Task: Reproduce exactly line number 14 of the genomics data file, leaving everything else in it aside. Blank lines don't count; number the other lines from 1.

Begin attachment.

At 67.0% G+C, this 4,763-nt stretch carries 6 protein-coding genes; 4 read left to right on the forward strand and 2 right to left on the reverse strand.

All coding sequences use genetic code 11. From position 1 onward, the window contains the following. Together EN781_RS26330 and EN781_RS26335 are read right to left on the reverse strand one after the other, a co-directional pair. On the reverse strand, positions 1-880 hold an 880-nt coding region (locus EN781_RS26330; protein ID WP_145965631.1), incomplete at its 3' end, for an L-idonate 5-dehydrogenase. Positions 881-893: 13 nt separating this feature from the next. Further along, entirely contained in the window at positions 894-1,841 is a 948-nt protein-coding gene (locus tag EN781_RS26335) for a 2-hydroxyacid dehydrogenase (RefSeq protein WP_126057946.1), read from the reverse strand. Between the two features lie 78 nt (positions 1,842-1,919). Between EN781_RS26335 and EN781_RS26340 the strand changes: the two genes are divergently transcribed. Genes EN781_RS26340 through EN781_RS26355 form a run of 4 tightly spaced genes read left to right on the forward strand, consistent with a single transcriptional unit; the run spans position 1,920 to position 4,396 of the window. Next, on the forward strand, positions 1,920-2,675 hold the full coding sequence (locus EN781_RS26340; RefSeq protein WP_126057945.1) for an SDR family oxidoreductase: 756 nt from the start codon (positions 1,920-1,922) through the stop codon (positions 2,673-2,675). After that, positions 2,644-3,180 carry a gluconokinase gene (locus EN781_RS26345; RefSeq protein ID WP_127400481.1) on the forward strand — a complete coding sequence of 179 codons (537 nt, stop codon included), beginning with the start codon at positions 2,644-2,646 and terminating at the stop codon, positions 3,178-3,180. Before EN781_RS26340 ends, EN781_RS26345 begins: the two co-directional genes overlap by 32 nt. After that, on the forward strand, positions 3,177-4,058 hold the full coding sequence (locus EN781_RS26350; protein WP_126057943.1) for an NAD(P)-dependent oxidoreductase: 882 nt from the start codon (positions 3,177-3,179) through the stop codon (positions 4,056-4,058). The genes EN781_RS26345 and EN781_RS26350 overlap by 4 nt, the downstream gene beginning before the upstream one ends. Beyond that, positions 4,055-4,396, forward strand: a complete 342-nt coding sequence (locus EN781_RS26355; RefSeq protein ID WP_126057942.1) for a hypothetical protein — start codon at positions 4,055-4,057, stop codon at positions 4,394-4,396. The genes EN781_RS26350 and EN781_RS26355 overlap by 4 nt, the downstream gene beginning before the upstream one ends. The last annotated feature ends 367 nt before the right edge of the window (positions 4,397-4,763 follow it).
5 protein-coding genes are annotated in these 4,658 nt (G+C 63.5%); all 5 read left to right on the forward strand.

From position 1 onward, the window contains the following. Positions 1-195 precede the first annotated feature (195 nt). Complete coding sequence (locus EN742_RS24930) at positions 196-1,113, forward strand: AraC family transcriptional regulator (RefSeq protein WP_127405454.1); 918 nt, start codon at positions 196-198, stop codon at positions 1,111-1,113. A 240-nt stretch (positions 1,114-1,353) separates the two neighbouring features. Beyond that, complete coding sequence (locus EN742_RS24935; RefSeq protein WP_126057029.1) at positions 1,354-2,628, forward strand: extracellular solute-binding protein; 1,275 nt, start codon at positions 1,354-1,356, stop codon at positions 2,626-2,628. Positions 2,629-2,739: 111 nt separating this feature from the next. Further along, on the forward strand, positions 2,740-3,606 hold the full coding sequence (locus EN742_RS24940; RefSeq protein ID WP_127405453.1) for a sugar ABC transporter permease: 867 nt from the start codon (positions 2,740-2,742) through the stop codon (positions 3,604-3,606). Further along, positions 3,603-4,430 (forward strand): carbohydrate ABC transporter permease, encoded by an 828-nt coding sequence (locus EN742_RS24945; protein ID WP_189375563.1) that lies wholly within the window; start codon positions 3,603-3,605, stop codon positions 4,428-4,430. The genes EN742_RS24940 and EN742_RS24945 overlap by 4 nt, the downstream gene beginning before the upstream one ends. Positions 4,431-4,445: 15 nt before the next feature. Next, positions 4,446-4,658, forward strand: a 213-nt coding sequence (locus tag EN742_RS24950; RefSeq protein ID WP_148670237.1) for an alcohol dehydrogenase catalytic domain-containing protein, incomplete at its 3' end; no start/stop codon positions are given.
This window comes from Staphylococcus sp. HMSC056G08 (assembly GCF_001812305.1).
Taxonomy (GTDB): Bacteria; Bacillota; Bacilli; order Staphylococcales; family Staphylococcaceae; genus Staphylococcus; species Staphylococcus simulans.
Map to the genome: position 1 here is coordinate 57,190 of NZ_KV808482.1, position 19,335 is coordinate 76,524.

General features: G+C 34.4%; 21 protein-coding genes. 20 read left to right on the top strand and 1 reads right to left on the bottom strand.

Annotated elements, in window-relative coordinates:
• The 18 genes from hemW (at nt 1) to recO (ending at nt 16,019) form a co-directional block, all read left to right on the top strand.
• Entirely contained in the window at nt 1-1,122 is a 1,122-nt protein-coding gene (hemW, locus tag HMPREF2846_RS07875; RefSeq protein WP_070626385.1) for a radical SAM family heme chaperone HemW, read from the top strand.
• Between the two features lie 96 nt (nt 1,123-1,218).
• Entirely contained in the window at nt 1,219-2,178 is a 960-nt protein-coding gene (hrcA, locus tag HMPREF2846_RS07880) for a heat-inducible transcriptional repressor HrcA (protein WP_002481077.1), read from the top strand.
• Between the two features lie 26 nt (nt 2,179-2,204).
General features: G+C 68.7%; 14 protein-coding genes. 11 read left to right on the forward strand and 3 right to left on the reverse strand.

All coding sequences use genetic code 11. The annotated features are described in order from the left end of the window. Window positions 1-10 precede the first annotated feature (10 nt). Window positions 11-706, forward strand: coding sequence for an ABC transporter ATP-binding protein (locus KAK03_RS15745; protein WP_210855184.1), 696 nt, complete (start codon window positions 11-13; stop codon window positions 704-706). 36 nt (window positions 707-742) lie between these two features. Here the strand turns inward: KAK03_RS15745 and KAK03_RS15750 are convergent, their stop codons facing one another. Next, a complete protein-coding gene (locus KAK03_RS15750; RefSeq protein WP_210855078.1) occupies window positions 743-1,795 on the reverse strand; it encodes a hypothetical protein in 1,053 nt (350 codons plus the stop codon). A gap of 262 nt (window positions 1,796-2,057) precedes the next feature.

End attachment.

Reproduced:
• Between the two features lie 26 nt (nt 2,179-2,204).